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James Chase Sanchez, assistant professor of writing and rhetoric.

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Professor’s Documentary to Premiere on PBS “Independent Lens”

December 10, 2018

MIDDLEBURY, Vt. – On June 23, 2014, a Methodist minister pulled into a parking lot at a shopping center in Grand Saline, Texas, poured gasoline on himself, and set his body on fire to protest the town’s history of racism. The horrific incident pitted supporters of the minister against critics in a conversation that dredged up painful memories of the past and concerns about modern-day racism.

On December 17, PBS will air the film Man on Fire, produced by Middlebury Assistant Professor of Writing and Rhetoric James Chase Sanchez, which documents the incident and its aftermath.

It’s a deeply personal story for Sanchez, who grew up in Grand Saline and blogged about his memories of racism while he was a doctoral student at Texas Christian University. He never met the Reverend Charles Moore, but when he learned about Moore’s suicide, he felt a strong connection.

“Charles Moore self-immolated to protest racism in his hometown—my hometown—and I knew if I ever had a story to tell in my life it was this one,” said Sanchez. “I felt as if our stories intertwined and I could be an ambassador to better tell his story and tell my truth of Grand Saline.”

Sanchez felt strongly enough to make the incident the basis for his doctoral dissertation. Then, through a friend of a friend, he met film director Joel Fendelman, who was equally moved by the story of Charles Moore. In their first conversation, the two spoke on the phone for more than an hour, and Sanchez bonded with the director.

Taking on the title of producer offered Sanchez a crash course in filmmaking.

PBS publicity photo for the documentary film "Man on Fire," produced by Middlebury Assistant Professor of Writing and Rhetoric James Chase Sanchez.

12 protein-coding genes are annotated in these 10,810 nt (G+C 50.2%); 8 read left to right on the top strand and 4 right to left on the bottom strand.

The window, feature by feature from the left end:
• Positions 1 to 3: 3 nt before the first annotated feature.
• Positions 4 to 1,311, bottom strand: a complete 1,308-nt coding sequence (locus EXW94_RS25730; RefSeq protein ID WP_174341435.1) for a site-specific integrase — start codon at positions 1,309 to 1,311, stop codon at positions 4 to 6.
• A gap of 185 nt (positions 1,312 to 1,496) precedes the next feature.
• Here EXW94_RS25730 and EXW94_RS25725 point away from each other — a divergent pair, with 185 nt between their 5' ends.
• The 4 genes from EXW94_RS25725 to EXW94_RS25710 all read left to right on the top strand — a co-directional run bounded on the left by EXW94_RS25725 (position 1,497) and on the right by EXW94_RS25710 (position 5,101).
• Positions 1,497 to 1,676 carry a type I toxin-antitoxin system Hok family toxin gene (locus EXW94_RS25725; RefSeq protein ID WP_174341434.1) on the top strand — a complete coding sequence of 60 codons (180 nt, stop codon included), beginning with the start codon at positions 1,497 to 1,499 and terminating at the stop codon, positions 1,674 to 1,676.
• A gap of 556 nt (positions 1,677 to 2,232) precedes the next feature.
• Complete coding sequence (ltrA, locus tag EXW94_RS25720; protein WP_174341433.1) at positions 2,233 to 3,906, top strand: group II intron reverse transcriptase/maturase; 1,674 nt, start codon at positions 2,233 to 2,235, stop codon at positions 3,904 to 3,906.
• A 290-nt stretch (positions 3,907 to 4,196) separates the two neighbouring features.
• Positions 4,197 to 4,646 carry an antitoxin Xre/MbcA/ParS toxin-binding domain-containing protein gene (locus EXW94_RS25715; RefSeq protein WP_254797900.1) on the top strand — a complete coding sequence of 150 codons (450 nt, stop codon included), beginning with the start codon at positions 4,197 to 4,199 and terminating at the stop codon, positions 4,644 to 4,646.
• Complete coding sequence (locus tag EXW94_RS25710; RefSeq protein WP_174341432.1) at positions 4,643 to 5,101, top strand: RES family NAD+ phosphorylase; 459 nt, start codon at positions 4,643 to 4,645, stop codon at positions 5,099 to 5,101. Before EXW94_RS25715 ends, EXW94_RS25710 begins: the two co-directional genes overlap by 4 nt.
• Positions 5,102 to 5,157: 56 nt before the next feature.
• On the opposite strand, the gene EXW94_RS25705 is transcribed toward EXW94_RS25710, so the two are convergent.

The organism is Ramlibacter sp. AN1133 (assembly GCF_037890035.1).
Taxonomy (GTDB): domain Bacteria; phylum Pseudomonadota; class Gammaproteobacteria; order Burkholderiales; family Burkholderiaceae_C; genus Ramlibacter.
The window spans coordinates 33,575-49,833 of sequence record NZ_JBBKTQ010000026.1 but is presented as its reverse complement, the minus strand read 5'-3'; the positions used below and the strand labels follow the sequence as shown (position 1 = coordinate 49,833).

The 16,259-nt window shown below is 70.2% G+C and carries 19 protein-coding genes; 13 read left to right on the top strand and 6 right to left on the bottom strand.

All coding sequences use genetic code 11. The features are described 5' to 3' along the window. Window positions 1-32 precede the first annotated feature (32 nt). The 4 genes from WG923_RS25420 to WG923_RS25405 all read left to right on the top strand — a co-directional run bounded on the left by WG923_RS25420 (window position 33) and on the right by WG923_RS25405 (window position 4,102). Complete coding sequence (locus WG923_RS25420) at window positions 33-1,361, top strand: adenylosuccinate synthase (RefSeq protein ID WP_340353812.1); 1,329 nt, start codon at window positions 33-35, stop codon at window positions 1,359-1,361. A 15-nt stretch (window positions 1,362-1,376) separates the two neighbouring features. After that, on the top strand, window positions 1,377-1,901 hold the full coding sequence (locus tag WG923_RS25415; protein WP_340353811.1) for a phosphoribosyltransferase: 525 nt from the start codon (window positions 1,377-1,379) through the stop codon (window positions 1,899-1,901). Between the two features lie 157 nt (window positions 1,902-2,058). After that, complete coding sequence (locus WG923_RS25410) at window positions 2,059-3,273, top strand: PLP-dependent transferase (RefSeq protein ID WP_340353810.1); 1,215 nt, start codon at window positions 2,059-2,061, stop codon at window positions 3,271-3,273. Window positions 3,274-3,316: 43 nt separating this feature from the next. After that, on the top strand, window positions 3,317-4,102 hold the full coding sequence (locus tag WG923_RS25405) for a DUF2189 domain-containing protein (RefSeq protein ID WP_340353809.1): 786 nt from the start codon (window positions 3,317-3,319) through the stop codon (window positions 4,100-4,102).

“When I signed on in that role, I really had no idea what the job would entail,” said Sanchez. “My primary work involved gathering interviews and setting up logistics for our shooting trips. I suspect that I interviewed 45 people or so for the film. In post-production, I worked one-on-one with the director to help create the final narrative.”

    Creating a story on such a charged topic in his hometown came at a price, says Sanchez. “I never imagined how this work would affect my relationships with people in Grand Saline. I lost many friends, was openly critiqued on social media, and had many awkward encounters during our shoots. And the uncomfortable situations made me question the efficacy of this project. Was it worth it?”

    Sanchez endured accusations of race-baiting and being perceived as a traitor to his town. He says he never had to ask whether it was worth it when he was writing his dissertation, but the film pushed the topic to a new level of public scrutiny.

    “I knew if I didn’t tell this story, it quite possibly would never be told,” said Sanchez. “Thus, I think it was worth the risk. And when Independent Lens chose the film for their 2018–2019 season, I felt validated that this work was not important just for Joel and me but for others as well.”

    Man on Fire, which is based on Sanchez’s doctoral research and a feature story in Texas Monthly, has been well received at film festivals and university screenings, winning an International Documentary Association Student Documentary Award in 2017. The film will air Monday, December 17, on PBS.

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